Six slain at 'Day of the Dead' altar in Mexico
TORREON, Mexico - Six men who were holding a ceremony before a Goddess of Death (Santa Muerte) altar were slain in a town in northern Mexico, authorities said Saturday.
The occult figure, with its roots in indigenous Mexican culture, is worshipped in Mexico and the United States. Although not part of the Christian religious tradition, it is widely seen as a sort of "patron saint" of drug traffickers and criminals.
The men were holding the ceremony on Friday, a day after All Souls Day, in a town near Torreon, Coahuila state, prosecutors said. Two carloads of men rolled up, got out and opened fire, gunning down the six, prosecutors added.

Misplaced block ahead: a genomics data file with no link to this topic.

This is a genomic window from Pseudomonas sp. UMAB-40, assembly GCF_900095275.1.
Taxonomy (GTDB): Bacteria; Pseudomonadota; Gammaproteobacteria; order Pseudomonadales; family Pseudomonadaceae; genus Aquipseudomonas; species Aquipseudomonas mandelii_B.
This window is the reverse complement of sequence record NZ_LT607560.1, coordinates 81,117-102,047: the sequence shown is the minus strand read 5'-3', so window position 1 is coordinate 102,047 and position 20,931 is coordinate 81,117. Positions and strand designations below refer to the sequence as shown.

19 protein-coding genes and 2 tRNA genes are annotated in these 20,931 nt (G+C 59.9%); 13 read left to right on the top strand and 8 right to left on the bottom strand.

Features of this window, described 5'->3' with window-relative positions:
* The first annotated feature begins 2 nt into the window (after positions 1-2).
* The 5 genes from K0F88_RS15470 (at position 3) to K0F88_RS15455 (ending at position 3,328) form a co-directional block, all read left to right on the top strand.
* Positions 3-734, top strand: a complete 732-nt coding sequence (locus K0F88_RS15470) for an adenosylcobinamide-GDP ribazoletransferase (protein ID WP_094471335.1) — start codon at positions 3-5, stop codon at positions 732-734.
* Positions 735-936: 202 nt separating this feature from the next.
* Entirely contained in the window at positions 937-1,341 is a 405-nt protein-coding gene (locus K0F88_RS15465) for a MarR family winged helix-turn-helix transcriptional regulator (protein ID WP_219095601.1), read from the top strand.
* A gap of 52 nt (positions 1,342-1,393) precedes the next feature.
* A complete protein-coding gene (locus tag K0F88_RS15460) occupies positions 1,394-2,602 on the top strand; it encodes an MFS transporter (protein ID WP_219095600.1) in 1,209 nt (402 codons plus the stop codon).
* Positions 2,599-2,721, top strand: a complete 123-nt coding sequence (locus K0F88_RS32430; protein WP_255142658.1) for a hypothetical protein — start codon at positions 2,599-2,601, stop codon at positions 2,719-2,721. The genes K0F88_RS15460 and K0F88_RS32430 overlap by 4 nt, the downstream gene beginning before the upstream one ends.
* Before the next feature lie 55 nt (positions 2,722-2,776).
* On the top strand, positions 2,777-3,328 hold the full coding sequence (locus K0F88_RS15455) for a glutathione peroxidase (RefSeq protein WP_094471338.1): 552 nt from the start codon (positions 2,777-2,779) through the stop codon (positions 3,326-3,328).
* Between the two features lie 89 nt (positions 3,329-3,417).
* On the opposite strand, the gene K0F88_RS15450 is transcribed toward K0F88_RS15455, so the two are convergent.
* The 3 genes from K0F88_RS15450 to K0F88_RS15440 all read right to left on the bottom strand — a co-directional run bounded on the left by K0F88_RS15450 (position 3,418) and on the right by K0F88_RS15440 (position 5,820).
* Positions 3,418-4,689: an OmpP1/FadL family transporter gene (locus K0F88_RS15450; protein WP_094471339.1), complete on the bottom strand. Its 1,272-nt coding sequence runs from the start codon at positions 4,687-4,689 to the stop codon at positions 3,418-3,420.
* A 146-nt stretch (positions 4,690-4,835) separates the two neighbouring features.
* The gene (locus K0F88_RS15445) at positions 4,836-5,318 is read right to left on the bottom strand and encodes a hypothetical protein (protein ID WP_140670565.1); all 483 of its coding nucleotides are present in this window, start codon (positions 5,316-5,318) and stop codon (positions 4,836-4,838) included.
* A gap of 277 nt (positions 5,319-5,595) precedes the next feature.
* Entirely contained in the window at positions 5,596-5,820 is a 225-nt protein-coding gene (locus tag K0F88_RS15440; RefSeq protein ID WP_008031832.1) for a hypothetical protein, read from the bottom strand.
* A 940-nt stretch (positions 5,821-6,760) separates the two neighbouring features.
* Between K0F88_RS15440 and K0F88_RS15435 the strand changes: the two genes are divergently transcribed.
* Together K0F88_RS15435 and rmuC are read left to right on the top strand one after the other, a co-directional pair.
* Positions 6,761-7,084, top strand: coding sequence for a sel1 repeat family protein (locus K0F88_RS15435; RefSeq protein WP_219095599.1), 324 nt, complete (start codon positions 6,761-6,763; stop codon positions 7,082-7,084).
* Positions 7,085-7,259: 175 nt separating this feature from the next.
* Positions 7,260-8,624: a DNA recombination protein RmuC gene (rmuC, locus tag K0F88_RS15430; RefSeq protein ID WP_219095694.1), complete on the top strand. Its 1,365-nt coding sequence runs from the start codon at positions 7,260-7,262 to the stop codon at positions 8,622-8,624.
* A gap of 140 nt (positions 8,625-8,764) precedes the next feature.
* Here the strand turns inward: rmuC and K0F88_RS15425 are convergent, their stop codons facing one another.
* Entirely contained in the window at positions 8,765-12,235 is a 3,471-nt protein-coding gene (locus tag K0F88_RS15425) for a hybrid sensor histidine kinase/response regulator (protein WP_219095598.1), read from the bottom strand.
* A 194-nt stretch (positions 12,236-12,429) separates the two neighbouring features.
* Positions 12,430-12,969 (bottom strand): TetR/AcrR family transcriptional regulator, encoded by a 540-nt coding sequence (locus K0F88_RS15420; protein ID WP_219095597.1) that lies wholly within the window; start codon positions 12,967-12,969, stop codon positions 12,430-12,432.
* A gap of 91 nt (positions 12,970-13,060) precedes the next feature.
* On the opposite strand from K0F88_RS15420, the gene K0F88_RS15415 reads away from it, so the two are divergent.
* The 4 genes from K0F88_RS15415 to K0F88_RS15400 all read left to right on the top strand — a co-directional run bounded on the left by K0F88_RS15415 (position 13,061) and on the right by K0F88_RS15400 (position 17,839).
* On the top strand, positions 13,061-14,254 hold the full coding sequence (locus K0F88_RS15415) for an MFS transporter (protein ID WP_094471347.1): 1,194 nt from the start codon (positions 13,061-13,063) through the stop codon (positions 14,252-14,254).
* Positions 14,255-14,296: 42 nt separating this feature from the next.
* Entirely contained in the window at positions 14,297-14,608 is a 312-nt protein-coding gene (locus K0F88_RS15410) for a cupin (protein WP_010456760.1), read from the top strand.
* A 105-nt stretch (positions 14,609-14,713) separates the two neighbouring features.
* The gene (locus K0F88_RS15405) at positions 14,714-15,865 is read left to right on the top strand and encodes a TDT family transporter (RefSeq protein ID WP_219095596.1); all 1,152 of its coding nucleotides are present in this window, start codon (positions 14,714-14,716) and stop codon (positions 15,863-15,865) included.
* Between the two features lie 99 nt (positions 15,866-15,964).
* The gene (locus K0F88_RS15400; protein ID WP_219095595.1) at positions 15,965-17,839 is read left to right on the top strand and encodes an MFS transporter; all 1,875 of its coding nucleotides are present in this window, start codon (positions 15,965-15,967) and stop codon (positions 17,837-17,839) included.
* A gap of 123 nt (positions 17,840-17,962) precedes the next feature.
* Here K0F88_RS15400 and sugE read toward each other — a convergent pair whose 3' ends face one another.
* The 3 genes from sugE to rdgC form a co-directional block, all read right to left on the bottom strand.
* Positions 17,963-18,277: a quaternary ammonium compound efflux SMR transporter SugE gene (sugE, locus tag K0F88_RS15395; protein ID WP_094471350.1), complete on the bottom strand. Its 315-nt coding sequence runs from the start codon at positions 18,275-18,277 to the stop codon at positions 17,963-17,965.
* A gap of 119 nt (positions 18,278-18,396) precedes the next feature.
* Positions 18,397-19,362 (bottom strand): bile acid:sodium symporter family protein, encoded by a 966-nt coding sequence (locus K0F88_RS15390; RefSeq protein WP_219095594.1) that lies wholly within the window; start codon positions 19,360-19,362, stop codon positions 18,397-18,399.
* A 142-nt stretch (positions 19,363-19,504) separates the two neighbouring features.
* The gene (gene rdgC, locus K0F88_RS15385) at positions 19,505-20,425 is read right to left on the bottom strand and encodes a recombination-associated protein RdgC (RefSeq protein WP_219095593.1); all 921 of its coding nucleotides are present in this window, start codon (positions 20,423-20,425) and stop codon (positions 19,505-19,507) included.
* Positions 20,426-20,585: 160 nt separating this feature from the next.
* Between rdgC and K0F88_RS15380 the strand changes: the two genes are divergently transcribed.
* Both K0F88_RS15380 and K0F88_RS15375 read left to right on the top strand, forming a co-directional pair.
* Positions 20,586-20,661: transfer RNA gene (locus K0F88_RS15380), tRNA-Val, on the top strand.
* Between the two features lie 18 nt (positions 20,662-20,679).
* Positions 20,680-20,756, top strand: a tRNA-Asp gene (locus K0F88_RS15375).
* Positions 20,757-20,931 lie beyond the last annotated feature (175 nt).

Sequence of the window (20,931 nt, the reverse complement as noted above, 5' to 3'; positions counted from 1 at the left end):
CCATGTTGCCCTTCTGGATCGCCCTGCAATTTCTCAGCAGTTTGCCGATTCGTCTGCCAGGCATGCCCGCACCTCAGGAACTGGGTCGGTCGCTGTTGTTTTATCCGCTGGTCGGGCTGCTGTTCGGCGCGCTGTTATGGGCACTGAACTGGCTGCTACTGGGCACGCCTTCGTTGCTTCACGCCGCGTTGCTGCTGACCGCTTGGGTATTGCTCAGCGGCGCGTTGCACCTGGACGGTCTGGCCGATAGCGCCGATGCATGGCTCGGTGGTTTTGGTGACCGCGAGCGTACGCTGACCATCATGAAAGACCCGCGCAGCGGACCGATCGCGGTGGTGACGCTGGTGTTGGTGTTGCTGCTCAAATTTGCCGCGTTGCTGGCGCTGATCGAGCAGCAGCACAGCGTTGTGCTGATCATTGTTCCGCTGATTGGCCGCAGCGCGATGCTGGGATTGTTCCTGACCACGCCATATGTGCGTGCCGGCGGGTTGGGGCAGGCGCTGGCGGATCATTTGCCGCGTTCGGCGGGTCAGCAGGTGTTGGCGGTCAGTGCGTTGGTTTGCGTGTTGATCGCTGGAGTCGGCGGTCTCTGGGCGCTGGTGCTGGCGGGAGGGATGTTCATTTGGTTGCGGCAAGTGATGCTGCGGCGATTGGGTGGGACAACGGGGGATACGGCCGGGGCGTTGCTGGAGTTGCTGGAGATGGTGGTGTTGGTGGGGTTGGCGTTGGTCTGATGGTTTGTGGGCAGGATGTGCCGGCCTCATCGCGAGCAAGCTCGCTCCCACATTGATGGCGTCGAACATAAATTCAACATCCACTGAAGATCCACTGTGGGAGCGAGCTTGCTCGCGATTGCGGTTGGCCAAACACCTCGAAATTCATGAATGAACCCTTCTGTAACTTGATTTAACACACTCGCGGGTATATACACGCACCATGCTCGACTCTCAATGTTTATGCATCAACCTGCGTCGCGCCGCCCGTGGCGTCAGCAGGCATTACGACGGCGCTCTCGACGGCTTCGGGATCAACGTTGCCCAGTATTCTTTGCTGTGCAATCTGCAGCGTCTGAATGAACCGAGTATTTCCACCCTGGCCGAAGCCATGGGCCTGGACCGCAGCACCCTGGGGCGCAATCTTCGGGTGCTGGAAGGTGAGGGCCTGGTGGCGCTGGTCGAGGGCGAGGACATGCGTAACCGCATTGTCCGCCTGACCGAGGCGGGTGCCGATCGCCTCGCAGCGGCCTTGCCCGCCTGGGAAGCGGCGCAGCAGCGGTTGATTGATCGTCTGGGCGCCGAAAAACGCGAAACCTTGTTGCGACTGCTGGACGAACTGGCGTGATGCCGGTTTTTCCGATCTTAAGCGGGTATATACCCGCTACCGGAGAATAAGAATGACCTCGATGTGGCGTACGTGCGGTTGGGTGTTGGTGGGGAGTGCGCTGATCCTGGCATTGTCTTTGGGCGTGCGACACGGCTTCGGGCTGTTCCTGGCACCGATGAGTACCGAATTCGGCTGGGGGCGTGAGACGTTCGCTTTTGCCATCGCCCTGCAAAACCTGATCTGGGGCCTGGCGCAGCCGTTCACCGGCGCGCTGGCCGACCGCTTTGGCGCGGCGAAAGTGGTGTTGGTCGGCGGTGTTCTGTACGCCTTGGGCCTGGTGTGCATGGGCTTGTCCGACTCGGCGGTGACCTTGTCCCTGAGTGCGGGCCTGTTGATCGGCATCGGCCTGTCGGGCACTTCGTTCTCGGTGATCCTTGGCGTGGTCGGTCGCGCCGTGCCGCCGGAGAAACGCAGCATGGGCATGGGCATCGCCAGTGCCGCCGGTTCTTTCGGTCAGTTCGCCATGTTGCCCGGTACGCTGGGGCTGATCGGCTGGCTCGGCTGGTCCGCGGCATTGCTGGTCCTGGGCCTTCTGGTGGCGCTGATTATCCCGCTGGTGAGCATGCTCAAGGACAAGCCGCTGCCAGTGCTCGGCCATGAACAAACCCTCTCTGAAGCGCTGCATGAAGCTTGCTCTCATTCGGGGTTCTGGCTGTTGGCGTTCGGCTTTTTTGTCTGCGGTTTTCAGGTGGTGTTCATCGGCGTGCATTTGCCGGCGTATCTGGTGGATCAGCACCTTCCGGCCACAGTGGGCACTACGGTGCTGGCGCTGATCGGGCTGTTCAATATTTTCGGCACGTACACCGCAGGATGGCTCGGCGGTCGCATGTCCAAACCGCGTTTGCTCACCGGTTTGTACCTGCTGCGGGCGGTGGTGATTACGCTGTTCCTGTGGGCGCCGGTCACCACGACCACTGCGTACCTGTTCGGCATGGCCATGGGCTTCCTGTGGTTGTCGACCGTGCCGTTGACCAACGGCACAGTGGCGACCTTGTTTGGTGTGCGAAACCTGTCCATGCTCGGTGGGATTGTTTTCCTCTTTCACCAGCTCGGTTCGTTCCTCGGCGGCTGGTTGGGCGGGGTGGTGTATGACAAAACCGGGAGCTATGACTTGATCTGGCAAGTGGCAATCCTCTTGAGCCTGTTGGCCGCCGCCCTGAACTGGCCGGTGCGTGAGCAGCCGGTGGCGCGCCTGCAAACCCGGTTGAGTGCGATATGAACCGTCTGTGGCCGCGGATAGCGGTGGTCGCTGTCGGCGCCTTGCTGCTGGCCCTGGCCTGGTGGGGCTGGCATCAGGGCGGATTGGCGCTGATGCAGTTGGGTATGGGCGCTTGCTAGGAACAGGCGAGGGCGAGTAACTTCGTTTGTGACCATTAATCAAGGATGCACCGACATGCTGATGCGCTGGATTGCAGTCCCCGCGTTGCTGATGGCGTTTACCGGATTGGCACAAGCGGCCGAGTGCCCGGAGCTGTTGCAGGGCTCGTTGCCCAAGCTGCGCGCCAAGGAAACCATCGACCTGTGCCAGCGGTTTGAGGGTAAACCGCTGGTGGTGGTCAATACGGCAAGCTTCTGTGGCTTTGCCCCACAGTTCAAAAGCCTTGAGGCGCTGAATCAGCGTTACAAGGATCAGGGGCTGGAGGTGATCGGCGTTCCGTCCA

Mexicans celebrate the Day of the Dead (All Saints Day) by decorating the tombs of their deceased kin. The six men slain were decorating a Goddess of Death altar in similar style when they were killed, but the motive was not immediately clear.
In 2003, the government recognized the Goddess of Death as a religious organization but then under pressure from the Roman Catholic church, withdrew their recognition.
All across Mexico, people decorated graves and put up altars in their homes on Thursday and Friday, placing photos of their loved ones along with gifts such as sugar skulls, tequila and cigars.
Mexicans believe that the souls of the deceased return during the night to enjoy this feast with their loved ones. They sing and laugh, and some even sleep in the cemetery next to portable stoves with burning incense.
Mexico's massive drug war has claimed an estimated 60,000 lives in the past six years.
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